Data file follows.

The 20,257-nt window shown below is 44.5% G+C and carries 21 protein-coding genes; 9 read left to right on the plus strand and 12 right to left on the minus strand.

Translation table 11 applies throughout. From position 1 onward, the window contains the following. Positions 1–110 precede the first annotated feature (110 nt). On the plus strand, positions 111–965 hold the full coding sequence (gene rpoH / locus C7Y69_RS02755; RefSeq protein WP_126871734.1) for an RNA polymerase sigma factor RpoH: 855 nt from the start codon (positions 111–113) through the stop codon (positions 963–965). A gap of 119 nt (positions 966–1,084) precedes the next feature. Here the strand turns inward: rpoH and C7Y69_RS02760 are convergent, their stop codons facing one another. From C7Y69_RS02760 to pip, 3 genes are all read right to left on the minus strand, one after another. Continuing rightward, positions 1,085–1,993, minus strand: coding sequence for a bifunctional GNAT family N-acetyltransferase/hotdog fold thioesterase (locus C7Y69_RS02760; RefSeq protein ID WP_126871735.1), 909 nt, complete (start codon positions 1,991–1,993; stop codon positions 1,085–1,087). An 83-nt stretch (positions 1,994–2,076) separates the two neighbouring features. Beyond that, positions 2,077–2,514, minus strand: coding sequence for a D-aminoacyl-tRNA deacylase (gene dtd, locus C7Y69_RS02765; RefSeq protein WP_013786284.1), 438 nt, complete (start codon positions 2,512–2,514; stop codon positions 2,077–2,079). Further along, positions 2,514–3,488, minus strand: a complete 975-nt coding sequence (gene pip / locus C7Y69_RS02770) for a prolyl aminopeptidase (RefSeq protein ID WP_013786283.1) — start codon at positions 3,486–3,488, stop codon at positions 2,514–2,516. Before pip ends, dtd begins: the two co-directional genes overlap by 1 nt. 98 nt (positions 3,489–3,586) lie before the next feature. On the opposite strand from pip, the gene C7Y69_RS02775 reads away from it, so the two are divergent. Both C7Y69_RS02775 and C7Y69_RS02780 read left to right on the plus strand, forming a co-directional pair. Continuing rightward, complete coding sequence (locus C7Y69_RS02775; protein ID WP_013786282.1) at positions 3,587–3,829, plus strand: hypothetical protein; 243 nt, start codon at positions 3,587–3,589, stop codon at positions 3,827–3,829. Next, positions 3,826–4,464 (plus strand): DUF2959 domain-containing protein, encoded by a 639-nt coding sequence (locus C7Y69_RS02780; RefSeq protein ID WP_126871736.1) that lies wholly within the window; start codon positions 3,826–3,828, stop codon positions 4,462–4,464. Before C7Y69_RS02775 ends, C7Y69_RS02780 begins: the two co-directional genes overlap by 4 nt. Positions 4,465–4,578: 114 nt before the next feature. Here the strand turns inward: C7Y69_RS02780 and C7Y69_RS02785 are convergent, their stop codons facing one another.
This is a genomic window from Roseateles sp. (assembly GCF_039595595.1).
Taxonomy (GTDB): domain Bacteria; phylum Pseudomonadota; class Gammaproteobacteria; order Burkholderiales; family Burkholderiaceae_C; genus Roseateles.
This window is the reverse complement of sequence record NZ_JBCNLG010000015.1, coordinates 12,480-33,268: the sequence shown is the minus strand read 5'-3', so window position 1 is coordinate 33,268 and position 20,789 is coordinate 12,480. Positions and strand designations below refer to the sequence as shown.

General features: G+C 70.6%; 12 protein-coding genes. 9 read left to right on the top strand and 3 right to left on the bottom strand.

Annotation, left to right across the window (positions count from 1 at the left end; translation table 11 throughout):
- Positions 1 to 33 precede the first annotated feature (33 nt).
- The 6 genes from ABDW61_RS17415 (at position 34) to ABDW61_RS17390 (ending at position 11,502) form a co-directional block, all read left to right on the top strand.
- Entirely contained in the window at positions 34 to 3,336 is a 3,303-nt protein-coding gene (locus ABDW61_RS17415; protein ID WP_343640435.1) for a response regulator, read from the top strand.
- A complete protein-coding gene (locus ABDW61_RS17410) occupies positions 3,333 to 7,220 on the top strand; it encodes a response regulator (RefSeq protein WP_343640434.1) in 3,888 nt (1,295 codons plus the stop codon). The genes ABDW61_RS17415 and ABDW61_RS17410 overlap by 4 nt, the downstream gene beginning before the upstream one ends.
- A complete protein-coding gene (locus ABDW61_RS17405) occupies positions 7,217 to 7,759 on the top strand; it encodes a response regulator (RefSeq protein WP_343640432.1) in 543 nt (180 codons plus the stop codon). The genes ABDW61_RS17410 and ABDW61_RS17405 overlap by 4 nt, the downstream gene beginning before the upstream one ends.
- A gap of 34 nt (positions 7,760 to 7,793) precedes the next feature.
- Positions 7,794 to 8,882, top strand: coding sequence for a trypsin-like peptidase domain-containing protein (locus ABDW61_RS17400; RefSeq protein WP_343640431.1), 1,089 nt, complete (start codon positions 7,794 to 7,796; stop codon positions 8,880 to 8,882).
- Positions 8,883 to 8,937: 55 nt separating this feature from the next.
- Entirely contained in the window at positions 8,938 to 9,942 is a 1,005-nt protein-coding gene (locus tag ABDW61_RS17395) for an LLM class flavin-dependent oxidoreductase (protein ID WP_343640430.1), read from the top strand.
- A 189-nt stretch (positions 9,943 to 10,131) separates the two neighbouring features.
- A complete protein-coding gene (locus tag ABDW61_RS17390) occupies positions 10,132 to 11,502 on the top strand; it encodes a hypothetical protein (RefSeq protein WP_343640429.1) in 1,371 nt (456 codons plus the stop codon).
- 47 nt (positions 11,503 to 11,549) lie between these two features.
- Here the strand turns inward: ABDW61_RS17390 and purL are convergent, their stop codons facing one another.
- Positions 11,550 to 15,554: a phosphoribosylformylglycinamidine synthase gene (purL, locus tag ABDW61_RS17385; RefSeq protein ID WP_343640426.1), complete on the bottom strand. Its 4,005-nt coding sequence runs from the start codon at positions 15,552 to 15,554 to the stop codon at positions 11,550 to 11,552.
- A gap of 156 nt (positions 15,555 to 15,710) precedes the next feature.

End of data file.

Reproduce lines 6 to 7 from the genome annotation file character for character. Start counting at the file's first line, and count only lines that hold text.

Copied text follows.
General features: G+C 70.6%; 12 protein-coding genes. 9 read left to right on the top strand and 3 right to left on the bottom strand.

Annotation, left to right across the window (positions count from 1 at the left end; translation table 11 throughout):